In 1840 a committee was established in Surrey to consider the implications of the Act but nothing happened until 1850, and one can only imagine that the threat felt was not high, that the current system was reasonably effective and the costs of an established police force were seen as unnecessary. Once it was decided to form a force the Quarter Sessions (until 1888) and Standing Joint Committee (from 1889) were charged with appointing a chief constable.

On appointment the chief constable had great powers over the Force and the Standing Joint Committee's powers were minimal unless the chief constable was incompetent. Quite understandably, the Standing Joint Committee would appoint people of a similar world outlook to manage their force and many favoured ex-military officers as was the case in Surrey.

Peel always intended that the Police would be a working class organisation up to the rank of Superintendent. In Surrey there was an organisation known as the Rural Police Committee and it was this group that initiated the formation of the Surrey Constabulary.

In the mid-to-late 19th century there were three main types of police force following the County and Borough Police Act, 1856: Borough, County and Metropolitan forces. (There also existed the small City of London Police). Each was subjected to similar oversight:

Police Authorities: In the boroughs Watch Committee were responsible for all aspects of policing (including operational policy). In the counties Standing Joint Committees (Quarter Sessions composed of magistrates before 1889) were responsible for the administration but not operational policy of policing in the counties. The latter function rested with the chief constable.

The Home Secretary was the police authority for the Metropolitan Police District. The Watch Committees delegated powers to a trusted head constable in the boroughs but retained overall control. Watch Committees were composed of elected councillors. Standing Joint Committees in the counties appointed a chief constable to manage county police. Standing Joint Committees were composed equally of elected county councillors and magistrates. The Home Secretary had overall responsibility for general policing matters.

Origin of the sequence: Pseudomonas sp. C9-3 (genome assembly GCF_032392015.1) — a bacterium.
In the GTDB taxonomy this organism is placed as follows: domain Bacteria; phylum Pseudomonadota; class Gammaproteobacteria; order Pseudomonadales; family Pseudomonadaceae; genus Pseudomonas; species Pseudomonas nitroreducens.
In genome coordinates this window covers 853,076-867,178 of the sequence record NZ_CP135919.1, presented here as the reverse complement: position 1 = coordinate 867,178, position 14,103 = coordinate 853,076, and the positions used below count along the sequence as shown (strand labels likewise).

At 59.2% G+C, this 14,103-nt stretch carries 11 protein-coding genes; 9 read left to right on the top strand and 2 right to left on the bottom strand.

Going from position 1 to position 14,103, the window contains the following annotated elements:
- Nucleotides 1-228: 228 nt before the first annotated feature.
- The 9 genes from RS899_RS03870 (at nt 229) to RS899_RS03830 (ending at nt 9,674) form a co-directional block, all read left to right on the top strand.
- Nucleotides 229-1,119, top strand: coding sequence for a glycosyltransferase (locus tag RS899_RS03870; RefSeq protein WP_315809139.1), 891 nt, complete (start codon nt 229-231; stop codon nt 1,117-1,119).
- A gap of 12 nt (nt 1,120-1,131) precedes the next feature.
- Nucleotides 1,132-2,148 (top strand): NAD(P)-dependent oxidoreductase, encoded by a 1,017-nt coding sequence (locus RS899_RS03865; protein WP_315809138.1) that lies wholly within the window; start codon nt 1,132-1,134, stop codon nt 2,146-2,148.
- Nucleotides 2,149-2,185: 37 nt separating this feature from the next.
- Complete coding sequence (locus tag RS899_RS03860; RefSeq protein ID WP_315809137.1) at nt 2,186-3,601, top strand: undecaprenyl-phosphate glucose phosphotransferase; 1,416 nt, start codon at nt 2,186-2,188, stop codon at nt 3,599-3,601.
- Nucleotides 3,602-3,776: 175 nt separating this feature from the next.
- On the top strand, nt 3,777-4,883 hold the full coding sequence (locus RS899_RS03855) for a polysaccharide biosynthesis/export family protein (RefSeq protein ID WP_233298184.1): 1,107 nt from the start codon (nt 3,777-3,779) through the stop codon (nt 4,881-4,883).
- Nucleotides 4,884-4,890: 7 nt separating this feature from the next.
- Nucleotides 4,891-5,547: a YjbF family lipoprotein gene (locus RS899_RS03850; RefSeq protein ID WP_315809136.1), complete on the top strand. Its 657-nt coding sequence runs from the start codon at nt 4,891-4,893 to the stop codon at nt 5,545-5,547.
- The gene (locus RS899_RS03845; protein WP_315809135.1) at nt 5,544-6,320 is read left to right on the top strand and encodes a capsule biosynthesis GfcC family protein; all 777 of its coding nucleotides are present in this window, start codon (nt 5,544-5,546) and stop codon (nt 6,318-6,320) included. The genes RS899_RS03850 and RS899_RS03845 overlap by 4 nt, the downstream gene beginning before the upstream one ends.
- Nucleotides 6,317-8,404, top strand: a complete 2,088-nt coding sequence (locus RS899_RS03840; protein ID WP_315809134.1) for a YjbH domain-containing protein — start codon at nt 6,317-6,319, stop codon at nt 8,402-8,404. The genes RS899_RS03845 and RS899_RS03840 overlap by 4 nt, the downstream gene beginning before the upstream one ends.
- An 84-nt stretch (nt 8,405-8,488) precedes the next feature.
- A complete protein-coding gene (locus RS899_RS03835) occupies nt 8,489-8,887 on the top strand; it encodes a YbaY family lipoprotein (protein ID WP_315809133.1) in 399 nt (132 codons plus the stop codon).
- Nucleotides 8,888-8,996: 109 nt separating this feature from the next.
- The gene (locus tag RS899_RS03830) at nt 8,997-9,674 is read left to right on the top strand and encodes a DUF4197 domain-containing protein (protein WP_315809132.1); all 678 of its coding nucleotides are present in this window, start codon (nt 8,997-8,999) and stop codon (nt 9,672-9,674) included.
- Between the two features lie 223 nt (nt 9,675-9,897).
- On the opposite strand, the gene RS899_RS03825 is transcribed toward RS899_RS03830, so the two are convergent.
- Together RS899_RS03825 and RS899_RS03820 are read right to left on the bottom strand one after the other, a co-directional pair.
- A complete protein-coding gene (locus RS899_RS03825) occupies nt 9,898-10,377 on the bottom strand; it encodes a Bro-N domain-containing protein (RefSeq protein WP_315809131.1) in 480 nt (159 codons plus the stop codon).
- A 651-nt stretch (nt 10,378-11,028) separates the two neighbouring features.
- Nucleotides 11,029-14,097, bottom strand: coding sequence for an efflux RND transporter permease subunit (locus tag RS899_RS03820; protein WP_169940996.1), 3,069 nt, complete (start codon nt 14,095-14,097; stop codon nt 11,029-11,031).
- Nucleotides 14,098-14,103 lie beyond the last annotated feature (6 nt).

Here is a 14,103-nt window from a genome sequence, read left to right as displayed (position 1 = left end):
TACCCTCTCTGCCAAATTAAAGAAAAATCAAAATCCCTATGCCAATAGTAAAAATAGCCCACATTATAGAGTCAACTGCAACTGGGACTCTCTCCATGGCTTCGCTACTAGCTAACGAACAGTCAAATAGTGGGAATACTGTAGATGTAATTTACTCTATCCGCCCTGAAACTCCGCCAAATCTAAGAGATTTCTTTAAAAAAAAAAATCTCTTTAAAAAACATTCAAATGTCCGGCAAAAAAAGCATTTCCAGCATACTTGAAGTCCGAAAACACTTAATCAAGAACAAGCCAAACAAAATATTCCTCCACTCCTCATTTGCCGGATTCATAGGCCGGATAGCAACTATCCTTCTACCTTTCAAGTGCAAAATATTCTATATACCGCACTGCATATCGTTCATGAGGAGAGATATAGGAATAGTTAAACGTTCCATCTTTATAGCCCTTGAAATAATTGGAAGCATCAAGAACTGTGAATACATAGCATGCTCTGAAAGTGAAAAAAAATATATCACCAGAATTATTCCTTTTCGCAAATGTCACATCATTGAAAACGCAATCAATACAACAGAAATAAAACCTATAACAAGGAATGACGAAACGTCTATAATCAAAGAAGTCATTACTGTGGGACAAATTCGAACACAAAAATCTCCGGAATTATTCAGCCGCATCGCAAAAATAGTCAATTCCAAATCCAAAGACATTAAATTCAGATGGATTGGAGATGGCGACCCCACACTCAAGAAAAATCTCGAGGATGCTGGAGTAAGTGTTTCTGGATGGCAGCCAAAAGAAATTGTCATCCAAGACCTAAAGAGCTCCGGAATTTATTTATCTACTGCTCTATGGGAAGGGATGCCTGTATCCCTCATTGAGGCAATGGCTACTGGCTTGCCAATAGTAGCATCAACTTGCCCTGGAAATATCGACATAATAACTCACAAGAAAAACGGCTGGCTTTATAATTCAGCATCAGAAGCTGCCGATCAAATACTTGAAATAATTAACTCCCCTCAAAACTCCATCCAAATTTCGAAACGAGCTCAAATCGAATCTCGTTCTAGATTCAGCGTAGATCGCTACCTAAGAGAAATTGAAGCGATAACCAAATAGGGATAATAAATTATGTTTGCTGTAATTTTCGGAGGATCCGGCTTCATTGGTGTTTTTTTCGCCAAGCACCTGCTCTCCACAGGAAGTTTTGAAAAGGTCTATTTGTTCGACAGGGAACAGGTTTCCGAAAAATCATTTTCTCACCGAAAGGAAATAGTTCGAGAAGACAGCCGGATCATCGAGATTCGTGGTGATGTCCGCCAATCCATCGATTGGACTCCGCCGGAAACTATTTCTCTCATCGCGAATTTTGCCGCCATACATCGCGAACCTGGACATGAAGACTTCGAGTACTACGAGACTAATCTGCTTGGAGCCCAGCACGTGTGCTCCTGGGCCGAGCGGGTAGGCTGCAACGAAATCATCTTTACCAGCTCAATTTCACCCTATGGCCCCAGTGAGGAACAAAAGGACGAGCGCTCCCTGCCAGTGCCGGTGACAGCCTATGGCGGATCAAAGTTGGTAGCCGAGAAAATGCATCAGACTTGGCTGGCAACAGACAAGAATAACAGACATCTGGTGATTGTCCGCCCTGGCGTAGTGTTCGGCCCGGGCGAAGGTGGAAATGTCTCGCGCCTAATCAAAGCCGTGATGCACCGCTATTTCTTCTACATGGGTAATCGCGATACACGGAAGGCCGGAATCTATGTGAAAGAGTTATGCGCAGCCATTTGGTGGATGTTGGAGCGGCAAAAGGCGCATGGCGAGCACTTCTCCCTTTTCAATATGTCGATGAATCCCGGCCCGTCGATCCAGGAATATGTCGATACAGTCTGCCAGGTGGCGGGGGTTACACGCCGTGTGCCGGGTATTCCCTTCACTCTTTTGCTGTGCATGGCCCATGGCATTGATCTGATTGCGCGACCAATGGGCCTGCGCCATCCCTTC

Legislative changes 1856–1918: During this period there took place a number of minor but important legislative changes which worked towards standardising police work.

Police Expenses Act, 1874: Increased the treasury grant from a quarter (as of 1856 County and Borough Police Act) to a half. Problem of small borough forces arose again.

Municipal Corporations Act 1877: Prohibited new small boroughs (with less than twenty thousand population) from forming police forces.

Local Government Act 1888: Reduced number of the smallest borough forces by forcing them to amalgamate with larger forces (usually county).

Police Pensions 1890: The police were given a legal right to a pension after twenty five years service whereas before it was discretionary. The problem was that pension funds were discrete to each force and problems arose where a person moved from one force to another.

Police Weekly Rest Day Act 1910: Gave police officers a day off each week.